Photoshop can be a phenomenal tool for improving portraits. However, as with any tool, the final results are only going to be as good as the skills of the user. This guide will walk you through the basics of realistically enhancing a portrait in Photoshop.
Open and Evaluate Your Portrait
I chose the following portrait for this tutorial. She is a beautiful model, but from a photography point of view (and for the sake of showing how these changes can be made), her skin has some redness and enlarged pores, and there are some dark circles under her eyes. These minor imperfections can be easily diminished in Photoshop.
Once you have a portrait open that you want to work on, it's helpful to evaluate the problem areas prior to starting.
I've circled the areas that I want to fix in red. She has some redness and large pores around her chin, nose and the center of her face. There are also dark circles under her eyes.
Be sure to duplicate the background layer. To do this, simply right click on the layer and choose “Duplicate Layer…”. You will now see a second layer called “Background Copy”.
Choose the Spot Healing Tool
The spot healing tool, which is identified with a band-aide icon, can be found on the vertical tools panel. It replicates texture and tone to very effectively blend away small flaws, such as blemishes, in an image.
Choose a basic round brush and make sure it is just slightly larger than the area you want to improve. Be sure to set the brush hardness to 50%. Higher numbers will render the effect too harshly and lower numbers will blend too much.
Finally, be sure that the “Proximity Match” box is checked.
Once you have all the correct settings chosen, you can then look for small imperfections that can be fixed and click on them only once. They will pretty much disappear and blend into the background. Wait on larger areas since there is a special tool we are going to use next to work on those.
There are limitations with the spot healing tool. Be sure to work only on a similar texture or color, or the tool will actually get confused. You might end up with colors or textures in the wrong place. An example would be using the tool on a half-shadowed and half-lit area of the face. I only found a few very small spots to fix on her face with the spot healing tool, so no we can move on to the next step.
Choose the Healing Brush Tool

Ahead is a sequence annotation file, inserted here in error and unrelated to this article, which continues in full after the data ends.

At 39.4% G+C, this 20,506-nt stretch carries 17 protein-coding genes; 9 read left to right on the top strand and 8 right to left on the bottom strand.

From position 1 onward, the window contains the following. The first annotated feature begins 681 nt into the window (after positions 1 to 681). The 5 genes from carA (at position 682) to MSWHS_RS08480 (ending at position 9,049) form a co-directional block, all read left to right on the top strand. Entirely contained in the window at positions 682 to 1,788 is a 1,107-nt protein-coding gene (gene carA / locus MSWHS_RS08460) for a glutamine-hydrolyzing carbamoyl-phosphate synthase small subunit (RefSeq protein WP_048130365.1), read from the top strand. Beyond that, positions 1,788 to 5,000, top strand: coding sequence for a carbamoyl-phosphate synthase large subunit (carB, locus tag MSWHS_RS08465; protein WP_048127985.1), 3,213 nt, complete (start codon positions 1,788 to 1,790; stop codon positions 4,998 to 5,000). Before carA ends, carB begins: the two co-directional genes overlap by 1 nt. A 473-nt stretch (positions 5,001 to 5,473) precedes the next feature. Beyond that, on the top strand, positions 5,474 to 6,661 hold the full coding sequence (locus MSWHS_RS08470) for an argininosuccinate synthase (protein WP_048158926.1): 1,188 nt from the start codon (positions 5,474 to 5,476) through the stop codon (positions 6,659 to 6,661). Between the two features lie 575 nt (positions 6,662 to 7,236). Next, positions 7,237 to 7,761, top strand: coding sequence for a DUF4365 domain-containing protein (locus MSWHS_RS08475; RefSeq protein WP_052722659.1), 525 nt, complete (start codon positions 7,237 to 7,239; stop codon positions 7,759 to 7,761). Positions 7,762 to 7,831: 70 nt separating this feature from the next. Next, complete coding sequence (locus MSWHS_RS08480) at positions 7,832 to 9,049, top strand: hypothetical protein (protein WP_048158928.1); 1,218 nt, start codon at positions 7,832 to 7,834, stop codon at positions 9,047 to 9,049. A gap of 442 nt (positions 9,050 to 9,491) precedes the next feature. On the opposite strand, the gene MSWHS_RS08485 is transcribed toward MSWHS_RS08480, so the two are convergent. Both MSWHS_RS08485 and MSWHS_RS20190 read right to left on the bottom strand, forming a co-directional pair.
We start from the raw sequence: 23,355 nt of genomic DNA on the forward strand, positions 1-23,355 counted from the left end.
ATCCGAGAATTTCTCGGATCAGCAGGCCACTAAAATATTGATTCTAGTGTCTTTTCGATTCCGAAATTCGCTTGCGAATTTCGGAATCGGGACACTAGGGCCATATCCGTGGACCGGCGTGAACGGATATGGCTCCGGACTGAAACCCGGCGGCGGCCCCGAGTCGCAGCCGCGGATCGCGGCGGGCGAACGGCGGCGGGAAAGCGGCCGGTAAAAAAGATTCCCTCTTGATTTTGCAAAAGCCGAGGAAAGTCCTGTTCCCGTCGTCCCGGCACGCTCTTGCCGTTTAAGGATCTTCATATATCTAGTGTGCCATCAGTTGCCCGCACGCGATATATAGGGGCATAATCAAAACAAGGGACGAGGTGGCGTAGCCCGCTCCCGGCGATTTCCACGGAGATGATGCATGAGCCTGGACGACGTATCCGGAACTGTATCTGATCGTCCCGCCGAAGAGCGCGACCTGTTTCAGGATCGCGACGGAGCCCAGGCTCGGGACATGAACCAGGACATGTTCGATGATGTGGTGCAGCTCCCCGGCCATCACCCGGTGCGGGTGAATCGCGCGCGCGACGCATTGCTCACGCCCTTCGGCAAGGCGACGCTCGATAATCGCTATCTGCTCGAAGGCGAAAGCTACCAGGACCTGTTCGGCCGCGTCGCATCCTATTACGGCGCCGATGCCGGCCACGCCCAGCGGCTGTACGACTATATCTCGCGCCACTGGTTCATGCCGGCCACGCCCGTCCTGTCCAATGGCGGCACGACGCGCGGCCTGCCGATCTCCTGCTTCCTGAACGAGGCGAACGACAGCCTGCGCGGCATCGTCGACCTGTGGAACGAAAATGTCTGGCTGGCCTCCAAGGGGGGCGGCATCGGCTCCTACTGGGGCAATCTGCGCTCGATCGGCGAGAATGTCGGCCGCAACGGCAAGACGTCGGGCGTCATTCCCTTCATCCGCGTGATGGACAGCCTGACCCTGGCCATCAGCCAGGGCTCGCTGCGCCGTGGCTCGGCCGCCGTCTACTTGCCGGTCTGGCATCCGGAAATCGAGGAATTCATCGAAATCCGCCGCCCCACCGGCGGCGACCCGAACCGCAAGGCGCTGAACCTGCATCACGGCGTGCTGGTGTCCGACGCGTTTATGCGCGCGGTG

The Healing Brush Tool, which is designed to fix larger areas of an image, can be found in the same drop-down menu on the vertical tools panel as the Spot Healing Tool. It also has a band-aide icon next to it.
Again, using a basic round brush, set the hardness to 50%. Make sure that you check the “aligned” box.
The tool will replicate whatever texture you choose it too. Alt-click (Windows) or Option-click (Mac) on the spot that you would like to replicate. You will probably have to keep re-selecting the same area to replicate if you have a large area to fix, since like the Clone Stamp Tool, it will replicate the entire area and not just the spot you choose as you move the brush around.
I chose an area toward the outside of her face to replicate since it is very pale and smooth. However, I am going to have to keep re-selecting the same spot to avoid having the texture of her hair replicate on her face.
Leave the dark circles alone at this point since we are going to use a different tool to improve those.
Here is my result now. It is normal for it too look unnatural at this point so no worries!
Choose the Patch Tool
The Patch Tool can be found in the same drop-down menu as the Healing Brushes. This tool will reduce the dark circles under her eyes. This is also a good tool to use for portraits that show crepy or puffy under-eye skin.
Use the tool to to make a selection around the darkened are under the eyes such as shown here.
Drag the selection to an area of the face or skin that has the texture and tone you would like to copy. In this case I'm going to drag it to an area on her cheek, which is already enhanced. Once I've done both sides, here is the result.
Blur and Blend the Layer into the Background
Now that we have made the basic corrections, we are going to give it some final touches. With the second layer still selected, go to Filter>Blur>Surface Blur. Set Radius to 2 and Threshold to 20.
Choose the Eraser Tool. Choose a round brush set to 50% hardness and erase the eyes and lips at 100% opacity. This will keep sharp focus to the eyes and mouth.
Run the blur tool with a round brush, hardness 50%, around the edges of the erased areas to soften it a bit.
Now, change the opacity of the Background copy layer to somewhere between 40% and 70% depending on your preferences. I chose to set opacity to 60%. Once you are satisfied with the result you can flatten the image and you are done!
Here is the final result. As you can see, there is still some subtle texture and variation in tone, which gives a realistic look, but her skin and dark circles are much improved. Now her beautiful eyes are more the focal point.
Rachael Towne is a professional photographer and editor of the Photoluminary photography blog.